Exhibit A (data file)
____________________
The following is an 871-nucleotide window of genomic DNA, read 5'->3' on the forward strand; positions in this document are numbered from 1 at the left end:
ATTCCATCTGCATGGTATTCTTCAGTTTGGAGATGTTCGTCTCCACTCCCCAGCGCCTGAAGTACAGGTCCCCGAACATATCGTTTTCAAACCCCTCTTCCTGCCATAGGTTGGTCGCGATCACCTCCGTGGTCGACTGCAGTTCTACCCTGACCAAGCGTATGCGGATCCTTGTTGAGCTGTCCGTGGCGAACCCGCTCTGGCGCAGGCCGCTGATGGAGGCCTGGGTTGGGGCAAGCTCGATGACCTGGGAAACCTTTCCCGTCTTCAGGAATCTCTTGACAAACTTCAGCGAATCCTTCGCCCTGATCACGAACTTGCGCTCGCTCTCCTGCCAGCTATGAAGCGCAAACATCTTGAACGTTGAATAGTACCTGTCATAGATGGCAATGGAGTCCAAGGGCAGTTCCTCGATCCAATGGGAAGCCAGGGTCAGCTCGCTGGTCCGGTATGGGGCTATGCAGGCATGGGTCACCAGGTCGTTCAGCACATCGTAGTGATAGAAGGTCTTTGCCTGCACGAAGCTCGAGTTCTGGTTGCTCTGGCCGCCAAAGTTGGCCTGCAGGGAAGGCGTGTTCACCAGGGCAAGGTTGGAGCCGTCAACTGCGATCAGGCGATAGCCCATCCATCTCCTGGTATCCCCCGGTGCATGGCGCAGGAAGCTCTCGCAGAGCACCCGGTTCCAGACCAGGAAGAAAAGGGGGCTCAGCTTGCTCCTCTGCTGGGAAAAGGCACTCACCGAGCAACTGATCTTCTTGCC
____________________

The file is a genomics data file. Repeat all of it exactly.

The following is an 871-nucleotide window of genomic DNA, read 5'->3' on the forward strand; positions in this document are numbered from 1 at the left end:
ATTCCATCTGCATGGTATTCTTCAGTTTGGAGATGTTCGTCTCCACTCCCCAGCGCCTGAAGTACAGGTCCCCGAACATATCGTTTTCAAACCCCTCTTCCTGCCATAGGTTGGTCGCGATCACCTCCGTGGTCGACTGCAGTTCTACCCTGACCAAGCGTATGCGGATCCTTGTTGAGCTGTCCGTGGCGAACCCGCTCTGGCGCAGGCCGCTGATGGAGGCCTGGGTTGGGGCAAGCTCGATGACCTGGGAAACCTTTCCCGTCTTCAGGAATCTCTTGACAAACTTCAGCGAATCCTTCGCCCTGATCACGAACTTGCGCTCGCTCTCCTGCCAGCTATGAAGCGCAAACATCTTGAACGTTGAATAGTACCTGTCATAGATGGCAATGGAGTCCAAGGGCAGTTCCTCGATCCAATGGGAAGCCAGGGTCAGCTCGCTGGTCCGGTATGGGGCTATGCAGGCATGGGTCACCAGGTCGTTCAGCACATCGTAGTGATAGAAGGTCTTTGCCTGCACGAAGCTCGAGTTCTGGTTGCTCTGGCCGCCAAAGTTGGCCTGCAGGGAAGGCGTGTTCACCAGGGCAAGGTTGGAGCCGTCAACTGCGATCAGGCGATAGCCCATCCATCTCCTGGTATCCCCCGGTGCATGGCGCAGGAAGCTCTCGCAGAGCACCCGGTTCCAGACCAGGAAGAAAAGGGGGCTCAGCTTGCTCCTCTGCTGGGAAAAGGCACTCACCGAGCAACTGATCTTCTTGCC